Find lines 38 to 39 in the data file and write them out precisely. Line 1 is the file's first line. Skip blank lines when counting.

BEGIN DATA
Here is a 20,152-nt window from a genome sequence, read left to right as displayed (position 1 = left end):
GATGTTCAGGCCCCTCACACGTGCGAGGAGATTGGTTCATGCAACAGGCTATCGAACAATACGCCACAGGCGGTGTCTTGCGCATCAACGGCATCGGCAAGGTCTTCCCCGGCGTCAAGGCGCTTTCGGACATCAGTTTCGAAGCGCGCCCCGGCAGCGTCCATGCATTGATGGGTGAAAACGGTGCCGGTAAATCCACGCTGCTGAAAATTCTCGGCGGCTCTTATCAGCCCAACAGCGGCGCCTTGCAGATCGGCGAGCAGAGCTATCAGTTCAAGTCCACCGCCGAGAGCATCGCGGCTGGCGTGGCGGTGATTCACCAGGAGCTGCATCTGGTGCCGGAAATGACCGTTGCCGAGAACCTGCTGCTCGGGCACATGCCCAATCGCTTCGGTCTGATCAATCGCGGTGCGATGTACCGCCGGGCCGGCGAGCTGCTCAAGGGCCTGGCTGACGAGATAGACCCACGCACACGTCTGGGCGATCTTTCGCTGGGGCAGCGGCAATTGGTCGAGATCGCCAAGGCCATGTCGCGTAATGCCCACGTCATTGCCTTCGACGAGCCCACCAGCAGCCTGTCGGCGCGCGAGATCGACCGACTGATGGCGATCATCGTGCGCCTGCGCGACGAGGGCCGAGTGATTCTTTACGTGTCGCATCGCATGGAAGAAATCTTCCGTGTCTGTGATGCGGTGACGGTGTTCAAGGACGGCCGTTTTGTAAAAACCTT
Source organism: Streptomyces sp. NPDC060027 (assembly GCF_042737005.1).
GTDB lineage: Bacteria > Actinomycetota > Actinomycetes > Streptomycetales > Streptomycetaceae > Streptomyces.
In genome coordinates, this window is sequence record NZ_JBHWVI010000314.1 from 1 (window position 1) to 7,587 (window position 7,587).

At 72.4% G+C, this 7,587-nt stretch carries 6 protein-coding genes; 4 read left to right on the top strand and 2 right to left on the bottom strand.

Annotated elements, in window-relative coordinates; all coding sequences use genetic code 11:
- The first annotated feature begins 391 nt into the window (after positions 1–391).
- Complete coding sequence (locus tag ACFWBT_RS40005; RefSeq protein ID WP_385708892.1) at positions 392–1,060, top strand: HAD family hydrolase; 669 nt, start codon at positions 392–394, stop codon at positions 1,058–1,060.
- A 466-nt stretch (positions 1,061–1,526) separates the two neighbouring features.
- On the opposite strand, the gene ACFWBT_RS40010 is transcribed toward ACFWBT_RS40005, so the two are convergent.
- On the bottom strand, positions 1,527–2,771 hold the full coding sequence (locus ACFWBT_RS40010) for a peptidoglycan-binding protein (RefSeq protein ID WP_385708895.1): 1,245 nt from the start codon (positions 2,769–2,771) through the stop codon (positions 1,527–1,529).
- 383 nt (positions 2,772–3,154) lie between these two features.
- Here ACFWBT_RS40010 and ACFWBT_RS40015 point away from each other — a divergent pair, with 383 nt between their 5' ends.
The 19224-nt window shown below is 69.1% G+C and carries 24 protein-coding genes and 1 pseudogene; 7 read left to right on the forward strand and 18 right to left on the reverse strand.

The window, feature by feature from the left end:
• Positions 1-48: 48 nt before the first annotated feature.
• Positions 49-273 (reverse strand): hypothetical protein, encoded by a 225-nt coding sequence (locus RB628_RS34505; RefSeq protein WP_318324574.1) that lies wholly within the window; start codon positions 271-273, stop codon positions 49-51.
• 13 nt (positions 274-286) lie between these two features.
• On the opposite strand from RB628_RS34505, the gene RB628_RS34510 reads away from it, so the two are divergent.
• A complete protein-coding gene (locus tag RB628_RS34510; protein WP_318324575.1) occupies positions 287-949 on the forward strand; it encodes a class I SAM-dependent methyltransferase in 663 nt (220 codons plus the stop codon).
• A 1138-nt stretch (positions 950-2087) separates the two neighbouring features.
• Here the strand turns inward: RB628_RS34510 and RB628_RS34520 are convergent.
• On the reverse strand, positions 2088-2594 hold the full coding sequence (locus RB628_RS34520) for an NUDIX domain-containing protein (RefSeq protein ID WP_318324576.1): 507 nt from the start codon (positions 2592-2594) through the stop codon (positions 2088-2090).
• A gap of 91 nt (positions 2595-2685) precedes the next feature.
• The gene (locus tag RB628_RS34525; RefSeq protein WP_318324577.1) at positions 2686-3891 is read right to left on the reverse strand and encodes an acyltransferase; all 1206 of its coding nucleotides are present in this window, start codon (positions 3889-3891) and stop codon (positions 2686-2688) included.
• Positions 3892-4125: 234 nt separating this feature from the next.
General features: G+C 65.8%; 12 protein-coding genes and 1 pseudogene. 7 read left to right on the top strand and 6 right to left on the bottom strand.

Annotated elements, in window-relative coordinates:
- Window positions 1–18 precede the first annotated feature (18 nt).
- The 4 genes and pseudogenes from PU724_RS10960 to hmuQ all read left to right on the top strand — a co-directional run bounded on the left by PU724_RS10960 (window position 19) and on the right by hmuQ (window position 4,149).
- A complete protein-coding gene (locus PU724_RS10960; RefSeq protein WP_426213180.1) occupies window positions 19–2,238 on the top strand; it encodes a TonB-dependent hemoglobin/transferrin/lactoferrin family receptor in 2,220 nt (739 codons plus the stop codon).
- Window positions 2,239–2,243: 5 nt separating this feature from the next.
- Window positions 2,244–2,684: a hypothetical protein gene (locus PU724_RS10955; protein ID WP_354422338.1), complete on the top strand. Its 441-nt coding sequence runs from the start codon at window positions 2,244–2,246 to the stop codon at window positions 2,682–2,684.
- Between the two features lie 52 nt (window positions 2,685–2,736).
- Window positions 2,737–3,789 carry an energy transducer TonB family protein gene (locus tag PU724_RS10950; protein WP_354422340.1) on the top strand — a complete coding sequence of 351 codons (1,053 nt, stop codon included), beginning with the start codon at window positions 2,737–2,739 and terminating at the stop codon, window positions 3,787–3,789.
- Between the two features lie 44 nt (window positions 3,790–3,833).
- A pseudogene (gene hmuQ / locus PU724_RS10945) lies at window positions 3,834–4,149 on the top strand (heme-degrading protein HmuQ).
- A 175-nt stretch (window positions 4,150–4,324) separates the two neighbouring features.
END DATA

- A pseudogene (gene hmuQ / locus PU724_RS10945) lies at window positions 3,834–4,149 on the top strand (heme-degrading protein HmuQ).
- A 175-nt stretch (window positions 4,150–4,324) separates the two neighbouring features.